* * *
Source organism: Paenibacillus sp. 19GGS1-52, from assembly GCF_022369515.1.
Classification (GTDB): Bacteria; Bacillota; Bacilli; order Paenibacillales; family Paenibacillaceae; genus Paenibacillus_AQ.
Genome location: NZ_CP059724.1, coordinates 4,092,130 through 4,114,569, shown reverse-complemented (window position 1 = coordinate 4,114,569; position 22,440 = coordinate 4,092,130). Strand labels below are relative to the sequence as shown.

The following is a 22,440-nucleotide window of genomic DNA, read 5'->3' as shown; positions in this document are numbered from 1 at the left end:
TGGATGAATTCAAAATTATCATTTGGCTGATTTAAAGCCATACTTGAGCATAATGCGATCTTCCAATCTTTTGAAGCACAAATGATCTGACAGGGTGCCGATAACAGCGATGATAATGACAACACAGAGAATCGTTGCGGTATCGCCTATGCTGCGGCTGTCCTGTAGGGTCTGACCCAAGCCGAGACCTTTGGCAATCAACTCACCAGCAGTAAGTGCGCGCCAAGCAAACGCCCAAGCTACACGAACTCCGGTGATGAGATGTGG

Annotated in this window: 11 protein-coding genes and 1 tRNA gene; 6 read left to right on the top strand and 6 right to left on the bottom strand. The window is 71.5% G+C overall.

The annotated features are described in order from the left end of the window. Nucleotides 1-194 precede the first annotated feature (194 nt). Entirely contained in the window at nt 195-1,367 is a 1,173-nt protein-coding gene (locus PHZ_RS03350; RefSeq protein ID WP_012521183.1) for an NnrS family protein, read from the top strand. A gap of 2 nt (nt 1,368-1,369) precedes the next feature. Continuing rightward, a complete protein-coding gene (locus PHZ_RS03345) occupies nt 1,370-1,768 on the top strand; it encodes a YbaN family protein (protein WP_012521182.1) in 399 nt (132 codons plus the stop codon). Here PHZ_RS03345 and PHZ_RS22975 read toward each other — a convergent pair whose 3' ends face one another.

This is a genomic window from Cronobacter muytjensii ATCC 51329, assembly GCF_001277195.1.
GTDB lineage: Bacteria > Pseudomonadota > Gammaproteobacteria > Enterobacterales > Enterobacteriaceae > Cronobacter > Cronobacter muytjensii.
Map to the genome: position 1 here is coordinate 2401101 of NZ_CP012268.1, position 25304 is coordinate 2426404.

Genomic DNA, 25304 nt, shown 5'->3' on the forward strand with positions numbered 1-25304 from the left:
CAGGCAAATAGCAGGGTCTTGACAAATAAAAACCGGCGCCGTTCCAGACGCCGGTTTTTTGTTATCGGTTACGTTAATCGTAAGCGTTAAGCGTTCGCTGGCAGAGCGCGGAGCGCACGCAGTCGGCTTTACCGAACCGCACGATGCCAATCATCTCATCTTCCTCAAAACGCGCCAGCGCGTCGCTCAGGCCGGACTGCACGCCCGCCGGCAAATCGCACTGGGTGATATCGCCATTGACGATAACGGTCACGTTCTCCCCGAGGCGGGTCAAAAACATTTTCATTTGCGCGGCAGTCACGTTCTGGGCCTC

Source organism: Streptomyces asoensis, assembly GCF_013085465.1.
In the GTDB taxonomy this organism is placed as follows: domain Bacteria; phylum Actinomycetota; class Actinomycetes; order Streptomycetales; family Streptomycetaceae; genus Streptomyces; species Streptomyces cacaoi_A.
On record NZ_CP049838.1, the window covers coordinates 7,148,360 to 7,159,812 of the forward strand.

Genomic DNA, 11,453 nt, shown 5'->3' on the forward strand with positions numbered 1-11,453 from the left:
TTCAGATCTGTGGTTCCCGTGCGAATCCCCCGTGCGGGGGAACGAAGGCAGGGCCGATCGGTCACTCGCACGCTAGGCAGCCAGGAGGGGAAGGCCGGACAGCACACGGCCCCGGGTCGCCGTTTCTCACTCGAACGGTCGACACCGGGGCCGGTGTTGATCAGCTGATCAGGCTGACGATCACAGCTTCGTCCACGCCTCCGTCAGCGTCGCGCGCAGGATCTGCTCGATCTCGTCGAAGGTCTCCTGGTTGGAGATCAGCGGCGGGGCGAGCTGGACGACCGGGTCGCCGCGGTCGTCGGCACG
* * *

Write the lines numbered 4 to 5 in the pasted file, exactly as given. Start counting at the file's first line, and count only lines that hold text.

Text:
The following is a 22,440-nucleotide window of genomic DNA, read 5'->3' as shown; positions in this document are numbered from 1 at the left end:
TGGATGAATTCAAAATTATCATTTGGCTGATTTAAAGCCATACTTGAGCATAATGCGATCTTCCAATCTTTTGAAGCACAAATGATCTGACAGGGTGCCGATAACAGCGATGATAATGACAACACAGAGAATCGTTGCGGTATCGCCTATGCTGCGGCTGTCCTGTAGGGTCTGACCCAAGCCGAGACCTTTGGCAATCAACTCACCAGCAGTAAGTGCGCGCCAAGCAAACGCCCAAGCTACACGAACTCCGGTGATGAGATGTGG